We’re all familiar with the term inflation. It presents a rise in prices or a fall in purchasing power. If we’re talking about a currency, it means you need more money to achieve the same thing. But today, we’re talking about hyperinflation.

And the word is pretty self-explanatory. Hyperinflation is inflation when it runs amok, goes far out of control, and causes a dire economic state.

Different economists draw the line in different places, but it’s fairly easy to differentiate between regular inflation and hyperinflation. Some degree of inflation is normal, and central banks strive to reach a steady inflation level. For example, in the US, the Fed aims for a 2% inflation rate, with any more than that considered high inflation. However, that’s a year-on-year statistic, and even if it reaches 10%, which is a massive inflation rate, it still isn’t hyperinflation.

Hyperinflation occurs when inflation exceeds 50% per month. And once it does happen, it tends to run rampant, with huge swings in day-to-day currency value. Needless to say, it’s not common in developed countries, but it has happened in the past.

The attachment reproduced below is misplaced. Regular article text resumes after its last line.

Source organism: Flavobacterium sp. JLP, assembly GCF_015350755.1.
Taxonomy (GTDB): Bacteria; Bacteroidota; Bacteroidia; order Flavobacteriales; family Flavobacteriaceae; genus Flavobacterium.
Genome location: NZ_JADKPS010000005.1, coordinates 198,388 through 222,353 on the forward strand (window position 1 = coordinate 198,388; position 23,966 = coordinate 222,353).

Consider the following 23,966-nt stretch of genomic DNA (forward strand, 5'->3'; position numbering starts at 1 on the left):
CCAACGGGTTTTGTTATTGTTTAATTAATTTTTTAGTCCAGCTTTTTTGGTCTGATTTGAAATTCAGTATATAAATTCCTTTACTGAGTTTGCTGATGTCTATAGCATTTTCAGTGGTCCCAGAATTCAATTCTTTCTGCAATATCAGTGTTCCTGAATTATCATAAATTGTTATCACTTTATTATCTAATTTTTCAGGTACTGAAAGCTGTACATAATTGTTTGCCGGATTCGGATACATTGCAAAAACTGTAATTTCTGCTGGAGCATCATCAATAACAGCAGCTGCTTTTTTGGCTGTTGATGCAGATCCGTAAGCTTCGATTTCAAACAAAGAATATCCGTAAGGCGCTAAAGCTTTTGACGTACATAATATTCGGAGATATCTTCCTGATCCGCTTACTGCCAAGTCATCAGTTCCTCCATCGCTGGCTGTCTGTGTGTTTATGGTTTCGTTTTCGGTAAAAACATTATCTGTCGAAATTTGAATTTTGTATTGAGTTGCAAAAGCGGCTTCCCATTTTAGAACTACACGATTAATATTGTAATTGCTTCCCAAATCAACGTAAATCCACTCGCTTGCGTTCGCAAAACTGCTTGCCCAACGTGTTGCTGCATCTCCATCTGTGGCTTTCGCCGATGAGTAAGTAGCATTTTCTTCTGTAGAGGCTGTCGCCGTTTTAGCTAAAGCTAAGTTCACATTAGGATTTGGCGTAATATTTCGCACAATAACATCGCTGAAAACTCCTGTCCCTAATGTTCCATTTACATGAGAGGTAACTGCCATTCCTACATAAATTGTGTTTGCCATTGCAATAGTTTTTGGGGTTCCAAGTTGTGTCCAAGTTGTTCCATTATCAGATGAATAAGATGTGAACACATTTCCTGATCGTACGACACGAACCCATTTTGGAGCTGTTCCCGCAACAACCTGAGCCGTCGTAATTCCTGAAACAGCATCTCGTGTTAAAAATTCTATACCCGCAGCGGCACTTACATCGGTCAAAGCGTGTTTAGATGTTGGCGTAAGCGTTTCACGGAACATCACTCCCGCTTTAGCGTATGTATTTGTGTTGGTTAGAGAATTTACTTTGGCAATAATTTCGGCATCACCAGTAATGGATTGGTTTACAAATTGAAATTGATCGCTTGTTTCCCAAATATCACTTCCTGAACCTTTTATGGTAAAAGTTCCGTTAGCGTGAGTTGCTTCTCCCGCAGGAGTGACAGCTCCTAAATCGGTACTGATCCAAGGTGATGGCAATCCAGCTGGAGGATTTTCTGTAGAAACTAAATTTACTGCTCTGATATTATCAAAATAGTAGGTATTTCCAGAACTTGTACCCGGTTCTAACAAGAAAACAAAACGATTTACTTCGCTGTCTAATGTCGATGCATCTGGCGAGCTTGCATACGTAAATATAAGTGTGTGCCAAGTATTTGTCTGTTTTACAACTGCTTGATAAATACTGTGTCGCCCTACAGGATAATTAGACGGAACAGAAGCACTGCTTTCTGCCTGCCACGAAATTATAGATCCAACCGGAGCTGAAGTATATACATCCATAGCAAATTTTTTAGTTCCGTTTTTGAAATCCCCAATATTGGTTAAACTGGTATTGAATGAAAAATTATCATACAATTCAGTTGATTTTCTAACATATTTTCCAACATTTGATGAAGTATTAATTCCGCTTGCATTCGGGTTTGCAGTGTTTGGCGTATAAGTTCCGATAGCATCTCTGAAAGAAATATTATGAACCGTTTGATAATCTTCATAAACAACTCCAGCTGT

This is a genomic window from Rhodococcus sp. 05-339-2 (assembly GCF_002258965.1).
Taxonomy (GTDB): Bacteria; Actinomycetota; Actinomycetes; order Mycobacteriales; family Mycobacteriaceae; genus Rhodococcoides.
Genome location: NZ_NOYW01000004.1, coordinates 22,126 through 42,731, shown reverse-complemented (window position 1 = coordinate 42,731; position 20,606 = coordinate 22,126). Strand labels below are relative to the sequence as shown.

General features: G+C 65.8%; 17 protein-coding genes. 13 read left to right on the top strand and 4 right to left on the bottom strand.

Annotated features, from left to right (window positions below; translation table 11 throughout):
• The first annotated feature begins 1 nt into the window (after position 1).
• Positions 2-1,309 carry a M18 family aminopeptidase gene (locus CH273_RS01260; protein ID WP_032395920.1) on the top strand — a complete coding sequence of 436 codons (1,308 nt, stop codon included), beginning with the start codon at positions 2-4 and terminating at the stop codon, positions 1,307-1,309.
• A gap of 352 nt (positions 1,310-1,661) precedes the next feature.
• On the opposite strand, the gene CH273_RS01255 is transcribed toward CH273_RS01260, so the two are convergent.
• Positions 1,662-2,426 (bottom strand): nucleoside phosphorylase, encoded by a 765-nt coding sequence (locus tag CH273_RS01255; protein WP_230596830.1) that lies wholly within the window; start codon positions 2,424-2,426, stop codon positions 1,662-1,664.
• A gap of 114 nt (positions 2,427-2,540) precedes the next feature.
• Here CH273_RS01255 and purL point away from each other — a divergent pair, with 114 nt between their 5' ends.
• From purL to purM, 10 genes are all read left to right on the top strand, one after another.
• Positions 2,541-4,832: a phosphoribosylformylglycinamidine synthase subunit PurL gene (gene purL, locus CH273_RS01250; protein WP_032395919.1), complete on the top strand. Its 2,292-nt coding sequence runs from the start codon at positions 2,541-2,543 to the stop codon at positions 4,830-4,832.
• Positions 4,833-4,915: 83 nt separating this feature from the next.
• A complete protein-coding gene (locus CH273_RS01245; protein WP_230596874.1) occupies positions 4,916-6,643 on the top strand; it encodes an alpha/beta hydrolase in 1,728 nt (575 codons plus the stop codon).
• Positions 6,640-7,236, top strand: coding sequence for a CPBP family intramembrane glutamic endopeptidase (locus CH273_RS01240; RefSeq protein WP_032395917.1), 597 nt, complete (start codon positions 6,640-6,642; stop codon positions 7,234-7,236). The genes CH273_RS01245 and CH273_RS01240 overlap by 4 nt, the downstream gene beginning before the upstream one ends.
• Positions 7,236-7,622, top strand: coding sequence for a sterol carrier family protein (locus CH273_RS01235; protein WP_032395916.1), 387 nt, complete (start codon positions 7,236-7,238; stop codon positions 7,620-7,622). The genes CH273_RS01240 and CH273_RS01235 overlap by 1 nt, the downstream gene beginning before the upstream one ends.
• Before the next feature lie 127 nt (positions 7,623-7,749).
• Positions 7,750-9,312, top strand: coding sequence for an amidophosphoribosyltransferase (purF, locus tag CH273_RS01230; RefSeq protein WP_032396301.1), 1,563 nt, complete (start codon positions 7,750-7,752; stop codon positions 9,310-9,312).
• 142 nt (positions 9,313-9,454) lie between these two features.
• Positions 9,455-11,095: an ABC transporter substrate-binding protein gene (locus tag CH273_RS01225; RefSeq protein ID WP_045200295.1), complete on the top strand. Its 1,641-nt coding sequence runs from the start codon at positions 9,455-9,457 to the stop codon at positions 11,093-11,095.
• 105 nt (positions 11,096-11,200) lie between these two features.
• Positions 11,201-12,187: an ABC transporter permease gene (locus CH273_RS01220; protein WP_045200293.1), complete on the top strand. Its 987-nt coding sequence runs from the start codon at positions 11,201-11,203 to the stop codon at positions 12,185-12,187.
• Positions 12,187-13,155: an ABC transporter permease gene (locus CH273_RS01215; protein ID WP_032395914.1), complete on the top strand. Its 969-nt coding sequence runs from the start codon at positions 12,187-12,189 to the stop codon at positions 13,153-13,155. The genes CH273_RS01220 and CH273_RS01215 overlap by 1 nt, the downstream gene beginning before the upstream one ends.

When it does happen, a lot of economic rules go out the window. Day-to-day life also becomes much more difficult as the massive price shifts and currency devaluation can grind many things to a halt. From one day to the next, your money may become nearly worthless.

And on top of your money losing value, the prices of essential goods also tend to soar. Their demand exceeds the supply, and as a result, the consumer basket gets much more limited.

Hyperinflation is generally a combination of a halt in production and a government overprinting money. If the government overprints and the monetary value isn’t supported by a country’s GDP, businesses can raise prices, and it spirals from there.

Again, if you live in a developed country, hyperinflation is unlikely to be a factor in your life. But if you want to hedge against it, just in case, you can do a few things. First is keeping your investment portfolio diverse, with at least some assets from other countries. Next, having commodities and real estate can alleviate economic pressure. Lastly and most effectively, you can keep a part of your money in a different currency than your country’s.

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